Trump bid to ‘corrupt’ Justice Department under spotlight
NNN: Lawmakers investigating last year’s attack on the US Capitol set out Thursday to expose Donald Trump’s efforts to turn the Justice Department into his “personal” law firm as he seeks to overturn his defeat in the US elections. presidential election against Joe Biden.
In the fifth hearing of its year-long investigation into the violence, the House panel will highlight Trump’s attempts to “corrupt the nation’s top law enforcement agency, the Justice Department, to support his bid to nullify the election.” President Bennie Thompson said. he said.
Lawmakers will review tensions in the department the weekend before the Jan. 6, 2021, insurrection, when Trump faced a riot as he tried to install his own man at the top of the department.
“We will look specifically at how the president was trying to misuse the department to further his own agenda to stay in power at the end of his term,” a committee aide said.
“And we’ll see how that really is different from historical precedent and how the president was using the Justice Department for his own personal means.”
Witnesses will be Jeffrey Rosen, acting attorney general in the last days of the Trump administration, his deputy Richard Donoghue, and Steven Engel, former assistant attorney general for the Office of Legal Counsel.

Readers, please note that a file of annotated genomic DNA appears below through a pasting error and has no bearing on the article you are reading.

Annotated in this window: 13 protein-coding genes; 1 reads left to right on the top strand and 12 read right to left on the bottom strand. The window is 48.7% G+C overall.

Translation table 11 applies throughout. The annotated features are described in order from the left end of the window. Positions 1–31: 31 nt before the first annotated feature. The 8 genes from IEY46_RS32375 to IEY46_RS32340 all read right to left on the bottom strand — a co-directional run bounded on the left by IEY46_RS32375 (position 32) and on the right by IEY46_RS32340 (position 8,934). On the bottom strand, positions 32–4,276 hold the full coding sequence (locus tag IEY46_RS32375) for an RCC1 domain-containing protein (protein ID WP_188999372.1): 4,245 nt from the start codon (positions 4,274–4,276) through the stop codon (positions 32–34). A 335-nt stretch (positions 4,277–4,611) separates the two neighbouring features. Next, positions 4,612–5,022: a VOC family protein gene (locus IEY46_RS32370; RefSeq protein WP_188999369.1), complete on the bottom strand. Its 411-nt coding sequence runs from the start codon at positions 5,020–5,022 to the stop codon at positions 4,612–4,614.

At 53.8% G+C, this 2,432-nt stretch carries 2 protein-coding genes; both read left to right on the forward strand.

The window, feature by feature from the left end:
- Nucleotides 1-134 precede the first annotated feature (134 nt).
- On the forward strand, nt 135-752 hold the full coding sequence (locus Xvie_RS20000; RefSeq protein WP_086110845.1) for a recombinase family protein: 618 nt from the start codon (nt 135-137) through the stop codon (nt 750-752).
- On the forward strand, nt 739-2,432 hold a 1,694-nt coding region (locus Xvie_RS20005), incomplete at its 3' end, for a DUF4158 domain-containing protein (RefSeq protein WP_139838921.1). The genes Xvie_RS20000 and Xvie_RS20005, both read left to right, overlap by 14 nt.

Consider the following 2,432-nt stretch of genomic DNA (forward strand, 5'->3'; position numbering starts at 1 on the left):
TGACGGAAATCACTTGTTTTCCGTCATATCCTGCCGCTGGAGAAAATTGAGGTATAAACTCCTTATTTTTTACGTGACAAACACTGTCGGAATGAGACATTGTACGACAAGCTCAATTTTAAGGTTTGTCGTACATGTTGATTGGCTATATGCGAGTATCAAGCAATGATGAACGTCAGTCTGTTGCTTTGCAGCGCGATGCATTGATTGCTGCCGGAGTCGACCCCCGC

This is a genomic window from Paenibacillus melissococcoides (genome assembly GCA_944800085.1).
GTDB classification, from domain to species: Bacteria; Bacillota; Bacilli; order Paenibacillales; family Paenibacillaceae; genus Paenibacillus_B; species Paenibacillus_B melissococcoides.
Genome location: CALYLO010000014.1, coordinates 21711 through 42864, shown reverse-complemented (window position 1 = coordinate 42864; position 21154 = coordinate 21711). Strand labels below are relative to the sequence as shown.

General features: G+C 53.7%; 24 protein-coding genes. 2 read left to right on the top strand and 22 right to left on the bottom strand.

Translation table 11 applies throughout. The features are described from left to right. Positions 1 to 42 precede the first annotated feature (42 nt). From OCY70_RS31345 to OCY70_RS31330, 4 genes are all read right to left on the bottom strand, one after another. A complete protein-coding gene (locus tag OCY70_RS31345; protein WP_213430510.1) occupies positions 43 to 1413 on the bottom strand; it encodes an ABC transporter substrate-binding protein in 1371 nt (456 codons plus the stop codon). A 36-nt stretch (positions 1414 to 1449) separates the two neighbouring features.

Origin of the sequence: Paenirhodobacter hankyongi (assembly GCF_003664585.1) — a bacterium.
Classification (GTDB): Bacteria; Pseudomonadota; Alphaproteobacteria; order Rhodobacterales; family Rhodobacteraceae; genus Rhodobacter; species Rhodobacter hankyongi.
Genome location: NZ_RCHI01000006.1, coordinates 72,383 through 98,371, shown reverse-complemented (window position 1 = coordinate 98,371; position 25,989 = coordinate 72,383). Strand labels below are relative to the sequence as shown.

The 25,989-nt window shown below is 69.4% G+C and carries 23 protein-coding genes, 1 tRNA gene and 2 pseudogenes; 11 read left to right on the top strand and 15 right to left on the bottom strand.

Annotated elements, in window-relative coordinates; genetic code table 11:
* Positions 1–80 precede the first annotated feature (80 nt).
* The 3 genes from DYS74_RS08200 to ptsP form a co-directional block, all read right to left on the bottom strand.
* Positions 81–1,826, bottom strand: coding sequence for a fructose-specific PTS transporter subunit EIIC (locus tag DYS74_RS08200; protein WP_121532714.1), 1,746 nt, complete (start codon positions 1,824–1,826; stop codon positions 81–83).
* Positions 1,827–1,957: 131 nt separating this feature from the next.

Rosen took over the department after Bill Barr resigned, but soon found himself at the center of Trump’s efforts to undermine confidence in the integrity of the election.
Trump began supporting a little-known mid-level department official named Jeffrey Clark, who embraced the outgoing president’s debunked theories about a stolen election.
Clark pressed her colleagues to send letters to several states Biden won, encouraging officials to consider overturning their election results.
‘New streams of evidence’ Trump considered installing Clark as attorney general over Rosen, and having Clark reverse the department’s conclusion that there was no evidence of fraud that could influence the election.
But Trump was forced to back down over a rebellion at the department’s top brass that the committee said he would revive as he brings the public “into the Oval Office” for the dramatic showdown.
At that Jan. 4 meeting, Rosen, Donoghue, Engel and White House counsel Pat Cipollone threatened to resign en masse and warned they would take a host of top federal prosecutors with them if Trump went ahead with his plan.
The panel says it will also reveal how Trump sought to appoint an independent special counsel to pursue his fraud claims, which the department resisted.
“And we will also see how the former president threatened to replace or fire leaders within the DOJ and how, again, some senior Republican officials within the DOJ stood up to the Trump pressure campaign,” the aide said.
The committee is reportedly planning a break from public hearings, meaning Thursday will be the last until hearings resume in July, after Congress’s Independence Day recess.
Thompson told reporters that “significant new evidence streams have necessitated a change in the panel’s hearing schedule, including the possibility of additional hearings.”
The new evidence includes footage from documentary filmmaker Alex Holder, who had access to Trump and his family before and after January 6.
A new Politico/Morning Consult poll offered some insight into how much the hearings are resonating with the public, with 58 percent of respondents saying they had heard of the June 13-16 sessions, and 38 percent saying that at least Some saw or heard.
But while 56 percent of Democratic voters tuned in, only 25 percent of Republicans watched.
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